“I Love the Sound of Breaking Glass” / Nick Lowe
I know I've been MIA for a week or so, but that's what happens when a fangirl sneaks off into the Rock 'n' Roll Zone. Graham was there with his old band, and Nick kept showing up with his new band (love that Geraint!); I'm told Greg T. was over by the bar, and Tim and Landon and the Scotts and Jahn wandered in and out, washed on a river of the house pinot noir. Where were you, Mike? We were breaking glass, and going west, and shakin' on the hill and living on a battlefield night after night, with the lady doctor and the village idiot and the bride who used to rock and roll in a black Lincoln Continental. Sorry, officer! And y'know, even if you only know one person from Canada, your new friend from the great north is bound to know him too.
But I digress. Nursing a somewhat delicate head this morning, the best I can offer in the way of explanation is a rerun of this earlier post. . . .
Nick Lowe is often called the Godfather of Punk, most likely because when Stiff Records blazed onto the scene, he was (largely by default) their house producer. But Nick himself didn’t record much that I’d call punk music. Even this 1978 track (you'll find it on the recently re-issued Jesus of Cool) -- it may have punk attitude up the wazoo, but it's still a giddy syncopated pop track, sung lightly and tongue-in-cheek.
In the four years since he’d left Brinsley Schwarz, Nick had released a couple Stiff singles, produced other artists (Elvis Costello, the Damned), and gone on the road with the legendary Stiff Tour, but didn’t record an album of his own until Jake Riviera left Stiff to form Radar Records. By then Nick was playing with the core of musicians who would eventually tour as Rockpile – Dave Edmunds, Billy Bremner, Terry Williams – though for contractual reasons they had to release their LPs as solo acts. This track, however, finds Nick working with former Brinsley keyboardist Bob Andrews, along with bassist Andrew Bodnar, drummer Steve Goulding, and -- in this video at least -- guitarist Martin Belmont. Which, as all you good little rock historians know, means it's the Rumour, that great ensemble that also backed up Graham Parker on his earliest LPs.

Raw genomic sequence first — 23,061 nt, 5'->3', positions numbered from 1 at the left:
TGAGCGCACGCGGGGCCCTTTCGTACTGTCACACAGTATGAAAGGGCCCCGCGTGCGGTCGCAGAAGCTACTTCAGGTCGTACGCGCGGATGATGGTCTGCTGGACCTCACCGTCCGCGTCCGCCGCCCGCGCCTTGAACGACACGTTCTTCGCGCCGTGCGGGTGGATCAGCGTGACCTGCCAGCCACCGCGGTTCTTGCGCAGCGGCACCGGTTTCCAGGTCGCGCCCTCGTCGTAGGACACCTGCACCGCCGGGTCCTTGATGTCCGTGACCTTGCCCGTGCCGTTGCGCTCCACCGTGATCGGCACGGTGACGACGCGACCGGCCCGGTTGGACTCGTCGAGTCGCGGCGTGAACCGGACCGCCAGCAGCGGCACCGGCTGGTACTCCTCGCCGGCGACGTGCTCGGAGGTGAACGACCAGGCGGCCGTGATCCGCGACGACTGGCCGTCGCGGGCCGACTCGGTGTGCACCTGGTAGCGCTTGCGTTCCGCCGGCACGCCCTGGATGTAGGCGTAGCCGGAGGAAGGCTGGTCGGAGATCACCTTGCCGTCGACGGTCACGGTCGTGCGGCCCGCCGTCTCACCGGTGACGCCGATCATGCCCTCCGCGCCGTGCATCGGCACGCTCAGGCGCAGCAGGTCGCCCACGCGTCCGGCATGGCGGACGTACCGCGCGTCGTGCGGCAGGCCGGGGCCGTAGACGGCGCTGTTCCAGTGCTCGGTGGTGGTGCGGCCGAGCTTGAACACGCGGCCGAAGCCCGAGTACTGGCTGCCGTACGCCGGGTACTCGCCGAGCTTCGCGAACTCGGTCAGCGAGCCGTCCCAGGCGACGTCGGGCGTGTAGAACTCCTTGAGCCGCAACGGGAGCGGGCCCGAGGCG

This song (which Nick wrote with Bodnar and Goulding) is a perfect expression of teenage nihilism – “I love the sound of breaking glass / Specially when I’m lonely / I need the noises of destruction / When there's nothing new.” MY NICK LOWE THEORY #2: The “I” in Nick Lowe songs is usually a character, but Nick’s such a chameleon, he can get into another person’s mind with total conviction. When this track came out, I’ll bet plenty of people thought Nick was advocating vandalism (just like people thought he was a hippie when he wrote “What’s So Funny ‘Bout Peace Love and Understanding,” though in interviews Nick says he thinks he was poking fun at flower children – he just can’t remember why).
After all, with the Clash and the Sex Pistols and the Stranglers around, anarchy was the order of the day; Nick had to deliver something in that vein. In a way, I suppose being at Stiff was Nick’s turn to be a juvenile delinquent. What can we get away with? This’ll piss off the old guard, won’t it? Wot larks.
But I feel no threat here, just a reckless sort of joy. The weird disconnect going on is textbook adolescence – the kid’s smashing windows in the deep of night just for the aural sensation, not out of any social rage or personal malice. He just likes the feeling it gives him to hear that sound. And the chorus’s call and response works perfectly – various phrases (“nothing new,” “all around,” “safe at last,” "change of mind” ) are invariably answered with “sound of breaking glass,” which Nick sings with a shrug, almost like a kid idly riffing through things to do. Whatever’s going on, hey, breaking glass is as good as anything. SMASH.
Granted, the song is too syncopated, and, at 3:05 minutes, too long to be standard punk issue; the arrangement isn't stripped-down enough, either. But thank god, because if it were stripped down we might not have Bob Andrews' fantastic electric piano, all these shattering glissandos, playing off the reverb chords on the guitar and the offbeat smash of a tambourine. It’s like you can hear the rocks being pitched in the dead of night, echoing off the surrounding walls. And Nick’s voice floats carelessly over it all, the bass line lounging negligently beneath. I imagine him chewing gum as he sings, sticking out his tongue at his mates. Anarchy, yes, but the fun kind. You don’t have to throw rocks, you know, but with that hooky syncopation, you really DO have to dance.